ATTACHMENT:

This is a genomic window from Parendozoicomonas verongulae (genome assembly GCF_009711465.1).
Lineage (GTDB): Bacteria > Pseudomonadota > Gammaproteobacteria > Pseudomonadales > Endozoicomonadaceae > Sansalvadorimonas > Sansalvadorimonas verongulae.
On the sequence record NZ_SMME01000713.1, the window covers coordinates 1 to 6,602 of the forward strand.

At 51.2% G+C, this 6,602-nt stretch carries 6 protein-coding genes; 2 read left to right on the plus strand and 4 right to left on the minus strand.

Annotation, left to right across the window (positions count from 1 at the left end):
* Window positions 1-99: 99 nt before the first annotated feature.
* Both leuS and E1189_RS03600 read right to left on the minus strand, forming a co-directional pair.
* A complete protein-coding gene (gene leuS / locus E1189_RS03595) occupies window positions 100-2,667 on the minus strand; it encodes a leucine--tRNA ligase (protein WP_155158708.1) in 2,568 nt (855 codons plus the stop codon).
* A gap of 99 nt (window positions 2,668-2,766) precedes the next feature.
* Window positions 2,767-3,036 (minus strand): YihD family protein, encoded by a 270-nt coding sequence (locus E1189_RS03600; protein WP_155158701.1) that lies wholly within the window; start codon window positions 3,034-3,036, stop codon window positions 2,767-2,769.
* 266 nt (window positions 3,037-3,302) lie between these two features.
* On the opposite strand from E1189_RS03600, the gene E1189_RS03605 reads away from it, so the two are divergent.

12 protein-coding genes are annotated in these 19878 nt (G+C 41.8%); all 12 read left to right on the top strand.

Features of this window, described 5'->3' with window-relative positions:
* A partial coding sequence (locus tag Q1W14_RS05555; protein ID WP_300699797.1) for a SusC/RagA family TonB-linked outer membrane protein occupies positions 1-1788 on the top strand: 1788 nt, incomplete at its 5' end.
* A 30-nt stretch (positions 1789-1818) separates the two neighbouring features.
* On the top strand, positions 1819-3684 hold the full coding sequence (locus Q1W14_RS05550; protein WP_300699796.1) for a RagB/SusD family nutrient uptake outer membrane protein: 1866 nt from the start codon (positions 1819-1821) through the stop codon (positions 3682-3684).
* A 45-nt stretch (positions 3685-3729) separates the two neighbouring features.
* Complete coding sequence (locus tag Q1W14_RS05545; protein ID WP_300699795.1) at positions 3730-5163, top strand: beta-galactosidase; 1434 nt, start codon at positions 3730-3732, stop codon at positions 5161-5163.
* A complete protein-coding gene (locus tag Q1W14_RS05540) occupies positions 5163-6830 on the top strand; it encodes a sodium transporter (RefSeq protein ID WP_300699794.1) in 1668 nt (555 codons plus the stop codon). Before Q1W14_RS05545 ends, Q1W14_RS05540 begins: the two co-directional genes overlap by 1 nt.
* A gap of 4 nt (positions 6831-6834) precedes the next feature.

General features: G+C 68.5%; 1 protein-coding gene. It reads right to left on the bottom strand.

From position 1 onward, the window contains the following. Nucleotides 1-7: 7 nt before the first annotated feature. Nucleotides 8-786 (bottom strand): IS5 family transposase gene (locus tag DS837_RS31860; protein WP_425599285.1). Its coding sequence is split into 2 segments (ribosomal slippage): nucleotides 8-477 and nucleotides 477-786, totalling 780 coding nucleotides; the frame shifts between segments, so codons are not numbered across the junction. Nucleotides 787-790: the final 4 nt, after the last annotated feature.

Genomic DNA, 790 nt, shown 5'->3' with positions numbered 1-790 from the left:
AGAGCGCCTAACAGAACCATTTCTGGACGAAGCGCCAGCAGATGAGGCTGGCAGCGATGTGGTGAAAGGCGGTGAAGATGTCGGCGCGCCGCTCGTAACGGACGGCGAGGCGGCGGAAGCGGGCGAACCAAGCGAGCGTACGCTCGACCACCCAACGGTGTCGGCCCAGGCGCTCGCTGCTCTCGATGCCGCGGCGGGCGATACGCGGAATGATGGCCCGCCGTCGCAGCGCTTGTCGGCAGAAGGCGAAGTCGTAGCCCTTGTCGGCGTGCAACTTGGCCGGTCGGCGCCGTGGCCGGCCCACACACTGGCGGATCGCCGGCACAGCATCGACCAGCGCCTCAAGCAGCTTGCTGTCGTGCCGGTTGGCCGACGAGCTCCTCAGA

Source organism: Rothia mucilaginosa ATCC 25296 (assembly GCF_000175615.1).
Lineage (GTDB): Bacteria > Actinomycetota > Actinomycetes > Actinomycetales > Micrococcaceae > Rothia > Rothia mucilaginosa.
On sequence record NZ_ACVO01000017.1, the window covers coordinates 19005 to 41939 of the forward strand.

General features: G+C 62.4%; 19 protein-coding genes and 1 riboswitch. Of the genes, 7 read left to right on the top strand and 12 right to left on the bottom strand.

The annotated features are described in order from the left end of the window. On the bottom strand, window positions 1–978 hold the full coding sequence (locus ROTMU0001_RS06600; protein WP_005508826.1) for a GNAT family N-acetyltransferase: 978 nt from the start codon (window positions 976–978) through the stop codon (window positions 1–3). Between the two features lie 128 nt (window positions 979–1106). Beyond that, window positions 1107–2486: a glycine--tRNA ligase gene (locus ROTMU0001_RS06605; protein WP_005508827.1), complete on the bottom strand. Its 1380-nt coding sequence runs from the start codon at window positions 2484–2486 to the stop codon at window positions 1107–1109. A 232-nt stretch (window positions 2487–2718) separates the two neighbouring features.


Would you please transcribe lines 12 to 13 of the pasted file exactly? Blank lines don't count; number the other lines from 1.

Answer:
* On the opposite strand from E1189_RS03600, the gene E1189_RS03605 reads away from it, so the two are divergent.

12 protein-coding genes are annotated in these 19878 nt (G+C 41.8%); all 12 read left to right on the top strand.